Is India better on this aspect in 2024 than it was in the late 90s? The answer is an unequivocal ‘yes.’ If an aspiring student entrepreneur at IIT Bombay in the late 90s time-travels to the campus today, the person will not be able to recognize it. It has a vibrant incubator, a school of entrepreneurship offering a variety of courses, innovation centres, tinkering labs and a large number of role models. There are also government and private-sector funding opportunities. All this in a country buzzing with aspirations of hosting the world’s most valuable startup ecosystem. An expert consensus at the highest levels of government, academia and industry seems to be largely pro-entrepreneurship today. Leaders are incentivizing entrepreneurial explorations and trying to make them less risky. For example, Birla Institute of Technology and Science (BITS), Pilani, announced that it will allow students and faculty members who want to launch their own ventures to take a break of up to a year. If their ventures fail, students can resume their education and faculty members can return to their academic positions. Social-opinion-driven barriers for entrepreneurship have been significantly lowered in several places and the results are visible. India has created the world’s third largest startup ecosystem in a relatively short span of time.

The evolution of this ecosystem must continue. Barriers need to be lowered further and positive social opinion about entrepreneurship should pervade all geographies, socio-economic classes and organizations. Statistics reveal disparities. Only 18% of India’s unicorns are founded by women, for example, and about 42% of unicorn founders are IITians. A significant portion of venture capital funding still goes into consumer technology startups, with deep-tech startups surviving largely on other forms and sources of capital. Unique barriers persist for aspiring entrepreneurs from tier-2 and tier-3 cities, villages, less advantaged socio-economic classes and conservative communities. Negative, narrow or biased opinions held by various stakeholders—investors, families, communities, educational institutes and bureaucrats—contribute to these challenges. Pragmatic optimism can go a long way in building confidence and resilience among budding entrepreneurs.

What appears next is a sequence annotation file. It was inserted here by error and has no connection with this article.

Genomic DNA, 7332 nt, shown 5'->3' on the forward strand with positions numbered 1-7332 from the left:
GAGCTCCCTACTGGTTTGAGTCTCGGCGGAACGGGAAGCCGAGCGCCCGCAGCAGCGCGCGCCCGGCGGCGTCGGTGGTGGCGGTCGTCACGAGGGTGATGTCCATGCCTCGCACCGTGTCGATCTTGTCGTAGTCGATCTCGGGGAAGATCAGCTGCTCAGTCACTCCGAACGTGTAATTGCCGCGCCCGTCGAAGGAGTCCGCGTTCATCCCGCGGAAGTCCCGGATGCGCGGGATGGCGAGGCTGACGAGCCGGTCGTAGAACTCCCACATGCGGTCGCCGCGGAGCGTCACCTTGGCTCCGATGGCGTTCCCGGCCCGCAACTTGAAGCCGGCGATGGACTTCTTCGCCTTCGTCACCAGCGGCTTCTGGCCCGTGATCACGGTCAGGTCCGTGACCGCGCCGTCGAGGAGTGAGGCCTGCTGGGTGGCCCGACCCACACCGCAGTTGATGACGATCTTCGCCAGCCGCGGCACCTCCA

Entrepreneurs should navigate rather than ignore societal opinions. These embody a mix of traditional wisdom and ingrained biases. Going rogue does not mean throwing out the baby with the bathwater. In this entrepreneurial journey, success lies in striking a delicate balance between established wisdom and breakthrough innovation.

Catch all the Business News, Market News, Breaking News Events and Latest News Updates on Live Mint. Download The Mint News App to get Daily Market Updates.
Get the latest financial, economic and market news, instantly.